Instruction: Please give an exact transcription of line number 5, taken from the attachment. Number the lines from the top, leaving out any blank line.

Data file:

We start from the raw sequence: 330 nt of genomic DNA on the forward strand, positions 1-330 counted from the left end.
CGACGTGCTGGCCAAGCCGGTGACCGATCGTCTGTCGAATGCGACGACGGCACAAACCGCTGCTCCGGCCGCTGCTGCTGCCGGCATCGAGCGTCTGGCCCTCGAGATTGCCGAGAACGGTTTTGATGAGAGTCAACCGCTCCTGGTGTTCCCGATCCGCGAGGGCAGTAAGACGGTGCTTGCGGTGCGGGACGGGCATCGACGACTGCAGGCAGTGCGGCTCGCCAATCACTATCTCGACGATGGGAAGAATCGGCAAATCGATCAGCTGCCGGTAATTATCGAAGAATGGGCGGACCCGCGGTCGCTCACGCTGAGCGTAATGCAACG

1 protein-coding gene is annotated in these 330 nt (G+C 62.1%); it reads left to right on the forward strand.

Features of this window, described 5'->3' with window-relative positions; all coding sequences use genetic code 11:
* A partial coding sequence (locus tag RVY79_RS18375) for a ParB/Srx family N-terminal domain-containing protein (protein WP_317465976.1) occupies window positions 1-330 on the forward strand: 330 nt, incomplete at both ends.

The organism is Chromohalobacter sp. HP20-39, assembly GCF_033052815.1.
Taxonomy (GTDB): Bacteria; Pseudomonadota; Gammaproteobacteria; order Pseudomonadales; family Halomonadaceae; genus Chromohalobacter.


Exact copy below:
* A partial coding sequence (locus tag RVY79_RS18375) for a ParB/Srx family N-terminal domain-containing protein (protein WP_317465976.1) occupies window positions 1-330 on the forward strand: 330 nt, incomplete at both ends.